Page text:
Negative Tide Rolls On for TSX

WEED, BMO in Focus

(CORRECTS TSX OPENING FIGURE)

Canada's main stock index fell to a two-week low on Friday, pressured by declines in energy, financial and industrial shares as oil prices fell and global investors worried about a trade war.

The S&P/TSX Composite Index fell 61.76 points to start Friday’s session at 15,332.19

The Canadian dollar lost 0.33 cents to 77.6 cents U.S.

Canadian marijuana producer Canopy Growth will list on the NASDAQ "in due course," Chief Executive Officer Bruce Linton said on Thursday.

Canopy shares descended 27 cents to $29.69.

Bank of Montreal on Thursday unveiled plans to open a new office in Toronto where the now bankrupt Sears Canada's headquarters used to be.

Shares in the "First Canadian Bank" were off 46 cents to $96.98.

TD Securities cut the target price on Crescent Point Energy to $14.50 from $15.50. Crescent shares gave up two cents to $8.44.

Eight Capital raised the target price on Toronto-Dominion Bank to $86.00 from $76.00. TD shares lost 61 cents to $74.31.

On the data front, Statistics Canada reported that real gross domestic product grew 0.4% in the fourth quarter, the same rate as the previous quarter. Final domestic demand increased 1.0%. Real GDP edged up 0.1% in December as 13 of 20 industrial sectors increased. This followed a 0.4% gain in November.

Bank of Canada Governor Stephen Poloz said markets are adapting to making their own forecasts on where interest rates are going, though he acknowledged the decision to drop forward guidance four years ago has met some criticism.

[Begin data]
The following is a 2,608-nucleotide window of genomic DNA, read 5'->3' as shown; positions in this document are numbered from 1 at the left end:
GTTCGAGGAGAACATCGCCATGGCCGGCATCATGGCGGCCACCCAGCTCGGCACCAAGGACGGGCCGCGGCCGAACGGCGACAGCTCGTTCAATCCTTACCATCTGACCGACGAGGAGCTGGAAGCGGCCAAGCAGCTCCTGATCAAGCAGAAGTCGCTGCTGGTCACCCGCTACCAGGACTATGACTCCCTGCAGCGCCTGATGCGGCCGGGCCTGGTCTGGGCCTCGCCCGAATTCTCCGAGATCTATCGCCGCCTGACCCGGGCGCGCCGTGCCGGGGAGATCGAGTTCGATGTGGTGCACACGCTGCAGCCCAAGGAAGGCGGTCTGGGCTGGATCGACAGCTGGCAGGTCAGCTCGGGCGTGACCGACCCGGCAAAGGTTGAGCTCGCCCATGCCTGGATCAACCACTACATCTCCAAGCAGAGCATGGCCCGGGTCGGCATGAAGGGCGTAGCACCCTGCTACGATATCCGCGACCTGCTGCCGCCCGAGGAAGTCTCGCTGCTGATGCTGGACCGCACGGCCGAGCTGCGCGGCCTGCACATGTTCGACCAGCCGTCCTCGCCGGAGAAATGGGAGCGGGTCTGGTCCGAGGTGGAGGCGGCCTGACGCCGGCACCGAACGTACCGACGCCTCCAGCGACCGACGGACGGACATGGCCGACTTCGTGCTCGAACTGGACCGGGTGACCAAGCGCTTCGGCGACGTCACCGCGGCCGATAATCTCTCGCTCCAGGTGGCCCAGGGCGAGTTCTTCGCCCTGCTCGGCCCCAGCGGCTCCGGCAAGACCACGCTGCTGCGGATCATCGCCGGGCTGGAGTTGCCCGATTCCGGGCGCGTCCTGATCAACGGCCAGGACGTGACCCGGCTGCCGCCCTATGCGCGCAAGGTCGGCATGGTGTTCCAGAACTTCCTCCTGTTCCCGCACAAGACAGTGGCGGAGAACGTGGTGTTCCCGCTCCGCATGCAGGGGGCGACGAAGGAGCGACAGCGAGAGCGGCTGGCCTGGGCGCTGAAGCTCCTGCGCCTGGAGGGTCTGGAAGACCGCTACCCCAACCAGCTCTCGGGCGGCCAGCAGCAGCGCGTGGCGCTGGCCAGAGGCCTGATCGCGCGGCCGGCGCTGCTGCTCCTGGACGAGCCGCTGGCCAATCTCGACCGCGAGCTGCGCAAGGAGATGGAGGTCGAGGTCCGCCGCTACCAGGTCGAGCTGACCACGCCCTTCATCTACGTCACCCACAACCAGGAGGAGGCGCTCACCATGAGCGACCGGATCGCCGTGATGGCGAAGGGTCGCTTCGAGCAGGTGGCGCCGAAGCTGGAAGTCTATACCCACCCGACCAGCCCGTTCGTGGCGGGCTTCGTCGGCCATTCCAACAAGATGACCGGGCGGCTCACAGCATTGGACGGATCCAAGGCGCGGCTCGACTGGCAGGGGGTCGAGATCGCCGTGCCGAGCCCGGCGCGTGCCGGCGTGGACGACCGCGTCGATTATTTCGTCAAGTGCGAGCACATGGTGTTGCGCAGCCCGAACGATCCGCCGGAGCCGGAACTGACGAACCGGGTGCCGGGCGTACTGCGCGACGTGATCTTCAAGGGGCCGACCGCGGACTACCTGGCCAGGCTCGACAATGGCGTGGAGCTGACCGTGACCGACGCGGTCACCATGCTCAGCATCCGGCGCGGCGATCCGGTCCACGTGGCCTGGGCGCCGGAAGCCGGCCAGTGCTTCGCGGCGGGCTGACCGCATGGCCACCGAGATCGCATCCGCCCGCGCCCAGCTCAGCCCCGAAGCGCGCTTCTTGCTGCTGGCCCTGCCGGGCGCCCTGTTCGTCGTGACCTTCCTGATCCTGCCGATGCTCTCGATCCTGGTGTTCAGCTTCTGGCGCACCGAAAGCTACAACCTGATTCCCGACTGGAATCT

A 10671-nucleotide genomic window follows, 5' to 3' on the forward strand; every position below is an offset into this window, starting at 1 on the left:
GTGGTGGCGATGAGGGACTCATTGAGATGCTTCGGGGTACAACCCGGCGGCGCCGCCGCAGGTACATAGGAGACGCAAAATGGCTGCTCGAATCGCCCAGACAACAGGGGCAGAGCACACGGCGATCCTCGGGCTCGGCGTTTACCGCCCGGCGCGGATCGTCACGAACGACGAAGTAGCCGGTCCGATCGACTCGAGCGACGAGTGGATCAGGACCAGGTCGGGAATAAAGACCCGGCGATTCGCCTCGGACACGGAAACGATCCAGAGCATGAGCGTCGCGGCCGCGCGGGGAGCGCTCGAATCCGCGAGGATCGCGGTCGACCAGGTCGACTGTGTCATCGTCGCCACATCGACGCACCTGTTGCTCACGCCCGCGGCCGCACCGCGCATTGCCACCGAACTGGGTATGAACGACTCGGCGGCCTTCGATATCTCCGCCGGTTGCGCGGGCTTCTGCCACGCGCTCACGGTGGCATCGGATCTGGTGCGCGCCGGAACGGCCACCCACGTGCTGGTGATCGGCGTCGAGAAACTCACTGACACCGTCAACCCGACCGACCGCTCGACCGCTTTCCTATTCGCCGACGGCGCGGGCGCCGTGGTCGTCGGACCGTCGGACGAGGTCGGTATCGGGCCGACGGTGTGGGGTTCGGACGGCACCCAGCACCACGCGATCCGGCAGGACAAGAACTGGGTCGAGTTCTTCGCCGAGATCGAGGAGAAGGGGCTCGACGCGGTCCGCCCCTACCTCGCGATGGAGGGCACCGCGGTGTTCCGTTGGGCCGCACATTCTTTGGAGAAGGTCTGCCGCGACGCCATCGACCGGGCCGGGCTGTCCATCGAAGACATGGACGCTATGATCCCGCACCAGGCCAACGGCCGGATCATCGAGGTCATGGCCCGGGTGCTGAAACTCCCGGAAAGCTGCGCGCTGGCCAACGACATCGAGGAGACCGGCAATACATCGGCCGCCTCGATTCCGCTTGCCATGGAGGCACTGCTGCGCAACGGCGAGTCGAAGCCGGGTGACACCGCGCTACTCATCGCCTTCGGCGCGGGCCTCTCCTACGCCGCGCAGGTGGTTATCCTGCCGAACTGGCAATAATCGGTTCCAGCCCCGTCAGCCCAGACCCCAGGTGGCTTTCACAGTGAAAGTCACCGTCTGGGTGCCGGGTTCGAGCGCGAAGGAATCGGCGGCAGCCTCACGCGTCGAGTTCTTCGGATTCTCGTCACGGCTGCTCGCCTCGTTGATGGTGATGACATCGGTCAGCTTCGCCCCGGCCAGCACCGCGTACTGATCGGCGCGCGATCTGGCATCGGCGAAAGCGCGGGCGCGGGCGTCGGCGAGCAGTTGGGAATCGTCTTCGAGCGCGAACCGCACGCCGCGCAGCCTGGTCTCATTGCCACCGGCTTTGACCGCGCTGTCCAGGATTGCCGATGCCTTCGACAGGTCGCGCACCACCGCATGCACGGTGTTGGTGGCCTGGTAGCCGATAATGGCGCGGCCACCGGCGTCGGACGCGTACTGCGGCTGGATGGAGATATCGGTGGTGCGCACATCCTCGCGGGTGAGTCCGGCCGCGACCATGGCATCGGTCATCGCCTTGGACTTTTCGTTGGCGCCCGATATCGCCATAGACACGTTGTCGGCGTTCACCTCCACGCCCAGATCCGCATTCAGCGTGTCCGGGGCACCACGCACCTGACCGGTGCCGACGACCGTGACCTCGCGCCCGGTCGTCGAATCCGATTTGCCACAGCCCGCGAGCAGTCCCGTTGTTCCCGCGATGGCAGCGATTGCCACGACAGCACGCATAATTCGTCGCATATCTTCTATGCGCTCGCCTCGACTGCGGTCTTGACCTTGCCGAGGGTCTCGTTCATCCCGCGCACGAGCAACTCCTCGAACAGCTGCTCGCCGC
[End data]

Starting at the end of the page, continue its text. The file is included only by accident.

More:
ON BAYSTREET

The TSX Venture Exchange moved down 5.29 points to 824.03

Eight of the 12 TSX subgroups were negative in the first hour, with health-care scaling back 1.9%, energy slumping 1.5%, and financials down 0.7%.

The four gainers were led by gold, shining 1.5% brighter, telecoms, better by 0.5%, and materials, up 0.4%.

ON WALLSTREET

U.S. stocks traded sharply lower on Friday on fears that a trade war could take place after President Donald Trump announced tariffs on steel and aluminum imports.

The Dow Jones Industrials shed 338.74 points, or 1.4%, early Friday to 24,270.24, with McDonald's and Boeing as the worst-performing stocks.

The S&P 500 dipped 22.66 points to 2,655.01, with financials as the worst-performing sector.

The NASDAQ Composite ditched 58.84 points to 7,121.56

Trump made the announcement on Thursday, noting the U.S. will implement a 25% tariff on steel imports and a 10% tariff on aluminum imports next week. The news sent stocks reeling, with the Dow closing 420 points lower, while the S&P 500 and NASDAQ dropped more than 1%. It also raised concern that other countries may implement retaliatory tariffs on U.S. exports.

Shares of steel and aluminum users like General Motors lost 1.1%, and Boeing fell 3.3%. On Thursday, they fell 4% and 3.5%, respectively.

Meanwhile, U.S. Steel slipped 4%, and Century Aluminum fell 2.2%, after posting strong gains in the previous session.

In corporate news, Foot Locker shares dropped 9% after the company reported a bigger-than-expected decline in same-store sales for the previous quarter. Foot Locker's same-store sales fell 3.7%, while analysts expected a decrease of 2.5%.

Meanwhile, J.C. Penney's stock pulled back nearly 12% after reporting weaker-than-expected revenue and same-store sales.

Prices for the benchmark 10-year Treasury note moved lower, raising yields to 2.84% from Thursday’s 2.81%. Treasury prices and yields move in opposite directions.

Oil prices eased 47 cents a barrel to $60.52 U.S.

Gold prices gathered $18.30 at $1,323.50 U.S. an ounce.